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May 1, 2020

Hydroxychloroquine, Coronavirus Disease 2019, and QT Prolongation

Author Affiliations
  • 1Northwestern University Feinberg School of Medicine, Chicago, Illinois
  • 2Duke Clinical Research Institute, Durham, North Carolina
  • 3Duke University, Durham, North Carolina
  • 4Stanford University School of Medicine, Stanford, California
  • 5Center for Digital Health, Stanford University School of Medicine, Stanford, California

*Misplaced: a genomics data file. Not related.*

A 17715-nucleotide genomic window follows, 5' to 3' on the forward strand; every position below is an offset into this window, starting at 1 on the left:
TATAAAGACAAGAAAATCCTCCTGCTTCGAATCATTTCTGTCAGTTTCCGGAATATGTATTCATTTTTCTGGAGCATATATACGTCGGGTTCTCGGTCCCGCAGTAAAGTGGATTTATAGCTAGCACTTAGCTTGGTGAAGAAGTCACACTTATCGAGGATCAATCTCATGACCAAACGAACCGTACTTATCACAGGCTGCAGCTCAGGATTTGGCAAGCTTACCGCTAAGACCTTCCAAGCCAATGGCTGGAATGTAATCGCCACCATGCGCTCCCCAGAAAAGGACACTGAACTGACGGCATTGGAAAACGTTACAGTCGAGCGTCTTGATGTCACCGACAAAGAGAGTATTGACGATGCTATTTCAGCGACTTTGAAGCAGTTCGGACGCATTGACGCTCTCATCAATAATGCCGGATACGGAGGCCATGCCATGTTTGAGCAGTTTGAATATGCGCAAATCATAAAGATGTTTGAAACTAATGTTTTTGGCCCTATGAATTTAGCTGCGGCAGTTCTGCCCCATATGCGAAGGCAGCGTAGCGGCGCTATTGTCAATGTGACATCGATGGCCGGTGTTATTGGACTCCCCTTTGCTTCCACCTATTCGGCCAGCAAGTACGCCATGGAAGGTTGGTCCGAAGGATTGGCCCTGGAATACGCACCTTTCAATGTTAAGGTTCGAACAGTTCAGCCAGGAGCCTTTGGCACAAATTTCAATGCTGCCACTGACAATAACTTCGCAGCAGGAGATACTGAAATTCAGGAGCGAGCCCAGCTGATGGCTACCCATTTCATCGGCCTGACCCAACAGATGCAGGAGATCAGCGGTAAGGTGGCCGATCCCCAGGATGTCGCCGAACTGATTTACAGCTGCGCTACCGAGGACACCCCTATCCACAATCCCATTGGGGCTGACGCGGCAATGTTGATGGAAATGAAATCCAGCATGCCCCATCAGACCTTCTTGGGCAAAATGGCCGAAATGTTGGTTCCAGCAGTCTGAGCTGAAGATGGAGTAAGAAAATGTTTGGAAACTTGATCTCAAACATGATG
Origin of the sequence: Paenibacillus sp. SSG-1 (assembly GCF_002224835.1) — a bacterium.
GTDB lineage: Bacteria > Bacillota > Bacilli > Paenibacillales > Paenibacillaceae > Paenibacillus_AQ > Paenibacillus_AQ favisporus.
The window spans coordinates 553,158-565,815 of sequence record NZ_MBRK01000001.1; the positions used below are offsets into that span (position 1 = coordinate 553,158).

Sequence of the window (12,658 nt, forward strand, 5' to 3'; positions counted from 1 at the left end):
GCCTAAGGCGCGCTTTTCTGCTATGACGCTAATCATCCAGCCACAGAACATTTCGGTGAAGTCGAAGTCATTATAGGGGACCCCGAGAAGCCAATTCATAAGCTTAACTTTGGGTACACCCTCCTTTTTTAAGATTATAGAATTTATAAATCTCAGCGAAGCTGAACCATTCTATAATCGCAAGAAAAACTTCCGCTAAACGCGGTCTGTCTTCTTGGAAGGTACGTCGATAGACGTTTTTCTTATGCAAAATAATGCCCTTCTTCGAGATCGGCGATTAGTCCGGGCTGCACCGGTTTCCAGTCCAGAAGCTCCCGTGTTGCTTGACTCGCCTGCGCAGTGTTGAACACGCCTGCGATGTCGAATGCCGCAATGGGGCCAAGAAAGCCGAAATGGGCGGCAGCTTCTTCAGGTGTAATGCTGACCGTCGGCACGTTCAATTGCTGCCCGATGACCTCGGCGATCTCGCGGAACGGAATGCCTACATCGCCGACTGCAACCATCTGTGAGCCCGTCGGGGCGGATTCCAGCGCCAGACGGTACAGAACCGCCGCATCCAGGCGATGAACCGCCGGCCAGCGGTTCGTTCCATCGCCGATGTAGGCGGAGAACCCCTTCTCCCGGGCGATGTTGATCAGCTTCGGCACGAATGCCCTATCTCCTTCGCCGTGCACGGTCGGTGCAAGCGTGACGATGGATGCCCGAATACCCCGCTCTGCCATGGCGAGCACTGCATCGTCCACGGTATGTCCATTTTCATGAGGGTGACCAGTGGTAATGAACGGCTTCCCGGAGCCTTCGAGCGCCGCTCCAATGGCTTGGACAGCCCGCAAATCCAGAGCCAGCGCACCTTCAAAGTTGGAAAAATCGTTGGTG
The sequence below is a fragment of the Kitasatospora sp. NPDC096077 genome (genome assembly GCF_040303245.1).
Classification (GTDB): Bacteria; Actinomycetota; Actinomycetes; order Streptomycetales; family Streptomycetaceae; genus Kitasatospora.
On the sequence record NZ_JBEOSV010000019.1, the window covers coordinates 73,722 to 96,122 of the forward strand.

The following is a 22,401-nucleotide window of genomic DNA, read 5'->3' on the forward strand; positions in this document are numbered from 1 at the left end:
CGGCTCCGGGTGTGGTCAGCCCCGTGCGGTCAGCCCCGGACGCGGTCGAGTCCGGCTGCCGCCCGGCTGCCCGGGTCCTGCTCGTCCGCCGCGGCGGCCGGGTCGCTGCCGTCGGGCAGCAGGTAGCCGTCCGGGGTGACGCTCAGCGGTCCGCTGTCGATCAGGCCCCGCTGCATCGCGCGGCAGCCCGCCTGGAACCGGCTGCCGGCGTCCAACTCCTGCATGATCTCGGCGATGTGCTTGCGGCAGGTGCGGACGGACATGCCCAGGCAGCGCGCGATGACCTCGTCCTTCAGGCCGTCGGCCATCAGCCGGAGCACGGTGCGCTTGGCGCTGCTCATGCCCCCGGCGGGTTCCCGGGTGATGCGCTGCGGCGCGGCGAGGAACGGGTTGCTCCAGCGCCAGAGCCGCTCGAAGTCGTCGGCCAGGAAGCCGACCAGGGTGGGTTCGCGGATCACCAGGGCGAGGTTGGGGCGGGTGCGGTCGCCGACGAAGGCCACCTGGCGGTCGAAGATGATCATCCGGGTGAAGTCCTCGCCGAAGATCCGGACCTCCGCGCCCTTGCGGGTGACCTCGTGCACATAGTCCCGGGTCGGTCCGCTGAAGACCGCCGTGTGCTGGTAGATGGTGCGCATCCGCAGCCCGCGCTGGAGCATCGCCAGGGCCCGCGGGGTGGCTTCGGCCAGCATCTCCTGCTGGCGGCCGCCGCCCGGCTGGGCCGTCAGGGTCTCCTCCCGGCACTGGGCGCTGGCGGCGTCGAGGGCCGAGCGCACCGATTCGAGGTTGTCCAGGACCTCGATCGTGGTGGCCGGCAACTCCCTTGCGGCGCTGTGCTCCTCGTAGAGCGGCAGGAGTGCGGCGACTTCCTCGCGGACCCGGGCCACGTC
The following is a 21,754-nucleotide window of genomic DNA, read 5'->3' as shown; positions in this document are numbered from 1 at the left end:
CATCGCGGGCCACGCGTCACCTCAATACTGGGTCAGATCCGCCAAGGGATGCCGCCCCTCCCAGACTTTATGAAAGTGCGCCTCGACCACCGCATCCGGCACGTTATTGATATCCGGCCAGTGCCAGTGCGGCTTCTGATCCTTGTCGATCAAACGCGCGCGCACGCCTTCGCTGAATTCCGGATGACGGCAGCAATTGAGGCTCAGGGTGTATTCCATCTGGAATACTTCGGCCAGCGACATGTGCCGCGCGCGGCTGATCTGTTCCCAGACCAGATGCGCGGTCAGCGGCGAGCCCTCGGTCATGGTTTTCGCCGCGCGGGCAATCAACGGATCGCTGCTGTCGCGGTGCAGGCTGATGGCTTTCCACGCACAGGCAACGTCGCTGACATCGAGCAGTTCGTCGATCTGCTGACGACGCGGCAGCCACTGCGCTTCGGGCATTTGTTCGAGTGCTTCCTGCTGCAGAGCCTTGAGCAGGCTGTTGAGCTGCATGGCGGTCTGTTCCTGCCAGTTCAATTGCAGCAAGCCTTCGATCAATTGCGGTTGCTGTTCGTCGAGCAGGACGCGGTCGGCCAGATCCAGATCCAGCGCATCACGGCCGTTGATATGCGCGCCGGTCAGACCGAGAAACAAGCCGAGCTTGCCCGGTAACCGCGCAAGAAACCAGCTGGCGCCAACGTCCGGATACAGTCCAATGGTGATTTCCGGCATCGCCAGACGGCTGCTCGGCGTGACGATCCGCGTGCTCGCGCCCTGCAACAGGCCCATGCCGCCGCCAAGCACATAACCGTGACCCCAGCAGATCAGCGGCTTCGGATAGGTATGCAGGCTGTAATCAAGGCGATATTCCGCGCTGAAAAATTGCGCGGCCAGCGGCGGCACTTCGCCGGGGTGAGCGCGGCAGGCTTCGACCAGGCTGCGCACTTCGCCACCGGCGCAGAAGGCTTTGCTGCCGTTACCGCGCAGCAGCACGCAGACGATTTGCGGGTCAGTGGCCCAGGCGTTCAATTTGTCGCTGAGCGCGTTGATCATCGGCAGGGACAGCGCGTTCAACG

• 6Veterans Affairs Palo Alto Health Care System, Palo Alto, California
  • 7Editor, JAMA Cardiology
  • 8Associate editor, JAMA Cardiology
JAMA Cardiol. 2020;5(9):986-987. doi:10.1001/jamacardio.2020.1782

The complex decisions facing clinical teams caring for patients who are critically ill with coronavirus disease 2019 (COVID-19) are compounded by the absence of proven treatment strategies. Lacking robust trial evidence, clinicians are forced to consider all options based on preclinical and small observational studies, often in heart-wrenching settings of patients who are deteriorating in the throes of severe pneumonia, acute respiratory distress syndrome, cytokine storm, and in many cases, cardiovascular complications.